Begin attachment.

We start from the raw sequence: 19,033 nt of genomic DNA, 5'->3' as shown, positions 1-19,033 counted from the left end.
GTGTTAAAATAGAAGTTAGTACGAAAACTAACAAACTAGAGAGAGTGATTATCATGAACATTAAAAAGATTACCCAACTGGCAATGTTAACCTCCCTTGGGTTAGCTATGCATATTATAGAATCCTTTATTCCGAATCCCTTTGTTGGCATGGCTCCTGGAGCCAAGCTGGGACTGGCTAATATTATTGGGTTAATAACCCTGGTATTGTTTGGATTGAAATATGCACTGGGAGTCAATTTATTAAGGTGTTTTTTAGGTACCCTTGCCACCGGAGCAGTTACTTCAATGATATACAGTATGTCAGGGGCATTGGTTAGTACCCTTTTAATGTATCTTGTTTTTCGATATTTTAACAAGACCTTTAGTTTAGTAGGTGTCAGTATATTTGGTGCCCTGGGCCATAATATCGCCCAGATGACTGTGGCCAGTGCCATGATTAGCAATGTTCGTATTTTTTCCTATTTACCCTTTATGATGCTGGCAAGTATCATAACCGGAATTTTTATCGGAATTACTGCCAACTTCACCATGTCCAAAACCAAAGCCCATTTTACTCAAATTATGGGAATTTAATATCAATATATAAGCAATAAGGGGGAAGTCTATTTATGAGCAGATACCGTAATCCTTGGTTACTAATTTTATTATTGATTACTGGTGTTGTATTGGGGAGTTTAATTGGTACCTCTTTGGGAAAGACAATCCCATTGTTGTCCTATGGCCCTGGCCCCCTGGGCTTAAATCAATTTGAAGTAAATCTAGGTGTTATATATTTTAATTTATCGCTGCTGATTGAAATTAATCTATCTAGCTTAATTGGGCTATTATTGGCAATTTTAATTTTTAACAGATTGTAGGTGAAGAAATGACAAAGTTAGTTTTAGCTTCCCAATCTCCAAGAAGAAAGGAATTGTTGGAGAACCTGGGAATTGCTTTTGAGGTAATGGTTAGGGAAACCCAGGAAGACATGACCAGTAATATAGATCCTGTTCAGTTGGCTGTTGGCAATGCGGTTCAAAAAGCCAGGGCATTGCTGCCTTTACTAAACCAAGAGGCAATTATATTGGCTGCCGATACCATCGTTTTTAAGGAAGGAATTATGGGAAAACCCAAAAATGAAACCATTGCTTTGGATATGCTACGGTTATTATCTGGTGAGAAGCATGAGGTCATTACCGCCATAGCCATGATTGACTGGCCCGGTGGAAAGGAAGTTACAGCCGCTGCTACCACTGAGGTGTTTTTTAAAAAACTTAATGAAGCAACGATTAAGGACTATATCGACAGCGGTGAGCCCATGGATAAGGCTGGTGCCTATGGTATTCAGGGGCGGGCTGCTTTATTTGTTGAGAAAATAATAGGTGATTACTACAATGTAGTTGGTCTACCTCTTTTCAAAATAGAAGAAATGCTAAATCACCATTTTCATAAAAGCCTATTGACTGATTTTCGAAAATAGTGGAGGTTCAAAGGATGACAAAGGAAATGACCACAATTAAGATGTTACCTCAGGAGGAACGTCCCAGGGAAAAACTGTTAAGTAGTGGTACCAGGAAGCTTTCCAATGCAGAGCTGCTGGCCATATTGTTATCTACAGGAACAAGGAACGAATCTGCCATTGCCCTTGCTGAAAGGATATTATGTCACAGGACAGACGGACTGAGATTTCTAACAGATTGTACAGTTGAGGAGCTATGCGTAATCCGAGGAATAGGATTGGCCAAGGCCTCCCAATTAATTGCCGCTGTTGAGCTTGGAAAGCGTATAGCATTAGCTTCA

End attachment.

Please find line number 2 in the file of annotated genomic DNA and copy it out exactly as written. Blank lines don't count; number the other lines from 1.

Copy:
GTGTTAAAATAGAAGTTAGTACGAAAACTAACAAACTAGAGAGAGTGATTATCATGAACATTAAAAAGATTACCCAACTGGCAATGTTAACCTCCCTTGGGTTAGCTATGCATATTATAGAATCCTTTATTCCGAATCCCTTTGTTGGCATGGCTCCTGGAGCCAAGCTGGGACTGGCTAATATTATTGGGTTAATAACCCTGGTATTGTTTGGATTGAAATATGCACTGGGAGTCAATTTATTAAGGTGTTTTTTAGGTACCCTTGCCACCGGAGCAGTTACTTCAATGATATACAGTATGTCAGGGGCATTGGTTAGTACCCTTTTAATGTATCTTGTTTTTCGATATTTTAACAAGACCTTTAGTTTAGTAGGTGTCAGTATATTTGGTGCCCTGGGCCATAATATCGCCCAGATGACTGTGGCCAGTGCCATGATTAGCAATGTTCGTATTTTTTCCTATTTACCCTTTATGATGCTGGCAAGTATCATAACCGGAATTTTTATCGGAATTACTGCCAACTTCACCATGTCCAAAACCAAAGCCCATTTTACTCAAATTATGGGAATTTAATATCAATATATAAGCAATAAGGGGGAAGTCTATTTATGAGCAGATACCGTAATCCTTGGTTACTAATTTTATTATTGATTACTGGTGTTGTATTGGGGAGTTTAATTGGTACCTCTTTGGGAAAGACAATCCCATTGTTGTCCTATGGCCCTGGCCCCCTGGGCTTAAATCAATTTGAAGTAAATCTAGGTGTTATATATTTTAATTTATCGCTGCTGATTGAAATTAATCTATCTAGCTTAATTGGGCTATTATTGGCAATTTTAATTTTTAACAGATTGTAGGTGAAGAAATGACAAAGTTAGTTTTAGCTTCCCAATCTCCAAGAAGAAAGGAATTGTTGGAGAACCTGGGAATTGCTTTTGAGGTAATGGTTAGGGAAACCCAGGAAGACATGACCAGTAATATAGATCCTGTTCAGTTGGCTGTTGGCAATGCGGTTCAAAAAGCCAGGGCATTGCTGCCTTTACTAAACCAAGAGGCAATTATATTGGCTGCCGATACCATCGTTTTTAAGGAAGGAATTATGGGAAAACCCAAAAATGAAACCATTGCTTTGGATATGCTACGGTTATTATCTGGTGAGAAGCATGAGGTCATTACCGCCATAGCCATGATTGACTGGCCCGGTGGAAAGGAAGTTACAGCCGCTGCTACCACTGAGGTGTTTTTTAAAAAACTTAATGAAGCAACGATTAAGGACTATATCGACAGCGGTGAGCCCATGGATAAGGCTGGTGCCTATGGTATTCAGGGGCGGGCTGCTTTATTTGTTGAGAAAATAATAGGTGATTACTACAATGTAGTTGGTCTACCTCTTTTCAAAATAGAAGAAATGCTAAATCACCATTTTCATAAAAGCCTATTGACTGATTTTCGAAAATAGTGGAGGTTCAAAGGATGACAAAGGAAATGACCACAATTAAGATGTTACCTCAGGAGGAACGTCCCAGGGAAAAACTGTTAAGTAGTGGTACCAGGAAGCTTTCCAATGCAGAGCTGCTGGCCATATTGTTATCTACAGGAACAAGGAACGAATCTGCCATTGCCCTTGCTGAAAGGATATTATGTCACAGGACAGACGGACTGAGATTTCTAACAGATTGTACAGTTGAGGAGCTATGCGTAATCCGAGGAATAGGATTGGCCAAGGCCTCCCAATTAATTGCCGCTGTTGAGCTTGGAAAGCGTATAGCATTAGCTTCA